collection data with a notebook of observations and field records.

STORAGE AND DISPLAY BOXES ore of several kinds. The Schmitt box,

with cork bottom,

glozed paper lining, and tight-fit­ ting lid, is ideal lor housing a study collection. Supply houses also have less expensive boxes. The begin­ ner con get along with a tightly lidded box that has a 'Ia-inch Ioyer of polyethylene loom, soft compo­ sition board, or balsa wood fitted

stored on edge, specimens must be

into the bottom to keep the pins

protected from the crystals. Put

secure. All boxes must be{reated

crystals in a small (closed) enve­

periodically with porodichoroben­

lope inserted into a larger one (with

zine crystals to keep out destruc­

flop removed); glue to lid of box.

tive insect pests. If the box will be

Pests found in a box con be killed

stored horizontally, crystals can be

by putting the box into a freezer

scattered on the bottom. If box is

lor a lew days.

17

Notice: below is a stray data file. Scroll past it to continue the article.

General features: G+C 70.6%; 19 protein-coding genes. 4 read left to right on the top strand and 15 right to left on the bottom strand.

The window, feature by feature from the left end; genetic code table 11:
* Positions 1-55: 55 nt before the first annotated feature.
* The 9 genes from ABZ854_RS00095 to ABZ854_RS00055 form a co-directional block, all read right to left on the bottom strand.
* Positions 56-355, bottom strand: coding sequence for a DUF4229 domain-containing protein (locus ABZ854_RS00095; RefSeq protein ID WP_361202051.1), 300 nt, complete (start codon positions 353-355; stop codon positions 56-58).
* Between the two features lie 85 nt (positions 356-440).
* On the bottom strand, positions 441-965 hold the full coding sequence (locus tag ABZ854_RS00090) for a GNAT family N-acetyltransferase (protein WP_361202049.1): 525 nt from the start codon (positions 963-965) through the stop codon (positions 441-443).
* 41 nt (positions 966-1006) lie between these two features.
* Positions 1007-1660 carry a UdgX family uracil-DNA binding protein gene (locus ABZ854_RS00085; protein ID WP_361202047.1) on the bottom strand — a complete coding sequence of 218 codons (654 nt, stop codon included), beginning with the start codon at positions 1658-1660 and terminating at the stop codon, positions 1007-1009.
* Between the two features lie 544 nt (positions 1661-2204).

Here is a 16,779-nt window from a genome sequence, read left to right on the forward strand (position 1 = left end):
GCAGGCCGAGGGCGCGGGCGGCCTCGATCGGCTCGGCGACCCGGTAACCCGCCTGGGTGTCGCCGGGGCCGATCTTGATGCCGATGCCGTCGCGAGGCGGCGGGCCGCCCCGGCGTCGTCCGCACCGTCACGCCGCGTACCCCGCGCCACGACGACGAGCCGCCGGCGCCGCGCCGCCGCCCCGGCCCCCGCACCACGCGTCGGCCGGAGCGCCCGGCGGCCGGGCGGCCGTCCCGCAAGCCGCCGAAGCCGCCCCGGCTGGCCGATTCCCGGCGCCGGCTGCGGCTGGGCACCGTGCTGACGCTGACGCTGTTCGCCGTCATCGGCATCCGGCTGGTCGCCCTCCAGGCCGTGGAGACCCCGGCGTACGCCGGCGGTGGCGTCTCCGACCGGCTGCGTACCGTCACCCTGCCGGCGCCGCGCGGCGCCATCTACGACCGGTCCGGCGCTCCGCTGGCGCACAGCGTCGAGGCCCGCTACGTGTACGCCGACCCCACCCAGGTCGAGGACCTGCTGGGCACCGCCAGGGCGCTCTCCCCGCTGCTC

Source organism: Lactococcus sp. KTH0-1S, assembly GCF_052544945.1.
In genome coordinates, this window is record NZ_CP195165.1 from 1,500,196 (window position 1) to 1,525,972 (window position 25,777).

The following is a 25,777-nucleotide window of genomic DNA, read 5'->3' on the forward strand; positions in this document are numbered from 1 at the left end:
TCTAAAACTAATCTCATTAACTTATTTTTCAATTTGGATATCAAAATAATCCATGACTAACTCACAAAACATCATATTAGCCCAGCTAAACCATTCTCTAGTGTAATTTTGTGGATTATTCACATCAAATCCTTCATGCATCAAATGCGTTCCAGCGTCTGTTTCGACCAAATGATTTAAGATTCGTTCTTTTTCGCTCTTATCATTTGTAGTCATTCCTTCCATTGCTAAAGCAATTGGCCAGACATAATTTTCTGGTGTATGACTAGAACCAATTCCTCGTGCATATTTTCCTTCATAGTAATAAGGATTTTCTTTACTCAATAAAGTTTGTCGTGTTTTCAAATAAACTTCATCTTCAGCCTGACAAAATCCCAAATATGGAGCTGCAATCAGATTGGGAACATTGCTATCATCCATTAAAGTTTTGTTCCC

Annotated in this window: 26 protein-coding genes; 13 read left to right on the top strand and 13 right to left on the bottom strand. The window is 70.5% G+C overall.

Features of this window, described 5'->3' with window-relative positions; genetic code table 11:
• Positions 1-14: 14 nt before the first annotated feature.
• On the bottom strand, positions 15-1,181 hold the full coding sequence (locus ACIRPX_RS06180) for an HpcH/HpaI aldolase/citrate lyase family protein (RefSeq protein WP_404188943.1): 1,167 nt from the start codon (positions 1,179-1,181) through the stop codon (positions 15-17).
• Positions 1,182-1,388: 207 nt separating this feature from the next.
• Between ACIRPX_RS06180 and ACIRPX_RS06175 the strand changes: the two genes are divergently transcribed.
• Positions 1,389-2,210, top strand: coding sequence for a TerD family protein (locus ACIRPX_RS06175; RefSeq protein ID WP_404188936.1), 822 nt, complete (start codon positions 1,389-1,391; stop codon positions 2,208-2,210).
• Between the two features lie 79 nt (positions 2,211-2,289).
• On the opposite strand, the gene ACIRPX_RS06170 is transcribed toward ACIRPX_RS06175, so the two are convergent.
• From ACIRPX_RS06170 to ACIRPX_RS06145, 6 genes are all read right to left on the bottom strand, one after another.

OTHER STUDIES Anyone watch i n g i n sects i n the field may d i scover new facts abo ut the m . The behav i or of so me speci es i s still li ttle know n, and a careful observer can make real co ntributions to our knowledge. Keep detailed and accurate records of your observations, bei n g sure t o provi de answers t o the quest i o n s: What, where, when, how, how many, and how l o ng . Beco me skilled i n close-up photography of the d i fferent stages of devel足 opment of butterfli es and moths, capturi ng the ir beauty and i nteresti ng behavior. Show i n g your pi ctures or sli des to the young and old i n yo ur co mmun i ty w i ll generate i n terest i n these fasci nati ng creatures among other peo足 ple and pro mote their co n servati o n . BOOKS offer the qu i ckest way t o extend yo u r kn owl足 edge about bu tterfli es and moths. Try the follow i ng: Cove l l , C h a r l e s V., J r., A Field Guide to the Moths of Eastern North America. Boston, Ho u g h t o n M i ffl i n Co . , 1 9 8 4 . E h r l i c h , Pa u l R. , a n d A n n e H . , How t o Know the Butterflies. D u b u q u e , l A, W m . C. Brown C o . , 1 96 1 . Ferg u so n , Dou g l o s C . , Bombycoideo (Soturniidoe, Silk and Regal Moths}, Fasc i c l e 2 0 , Ports 2A a n d 2 B , in The Moths of America North of Mexico Se r i es, ed i ted by R. B. Do m in i c k et a l . Lo n d o n , E. W. C l a ssey Ltd . & R. B. D. P u b l icat i o n s I nc., 1 9 7 1 / 7 2 . Hodg es, R . W . , Sphingoideo (Ho w k maths), Fasc i c l e 2 1 , i n The Moths of America North of Mexico Seri es, ed i ted by R. B. Do m i n i c k et a l . Lo n 足 d o n , E . W. C l a ssey L t d . & R . B . D. Pu b l i ca t i ons I n c., 1 9 7 1 . Ho l l a n d , W . J., The Moth Book. Ga rde n C i ty, NY, Do u b l ed a y & C o . , 1 9 0 8 . Repr i n ted N e w Yo rk, Dove r P u b l i ca t i o n s , 1 96 8 . Howe , W i l l i a m H., The Butterflies of North America. Ga rden C i ty, NY, Do u b l ed a y & Co., I n c., 1 9 75 . K l ots, A . B . , A Field Guide to the Butterflies of Eastern North America. Boston , Ho u g h t o n M i ff l i n Co., 1 9 7 7 . Py l e , Ro bert M . , The Audubon Society Field Guide t o North American Butterflies. New Yo rk, A l fred A. K n opf, 1 9 81. Te k u l s k y, M a t hew, Butterfly Gorden. Bosto n , MA, H a r v a rd C o m m o n Press, 1 9 85 .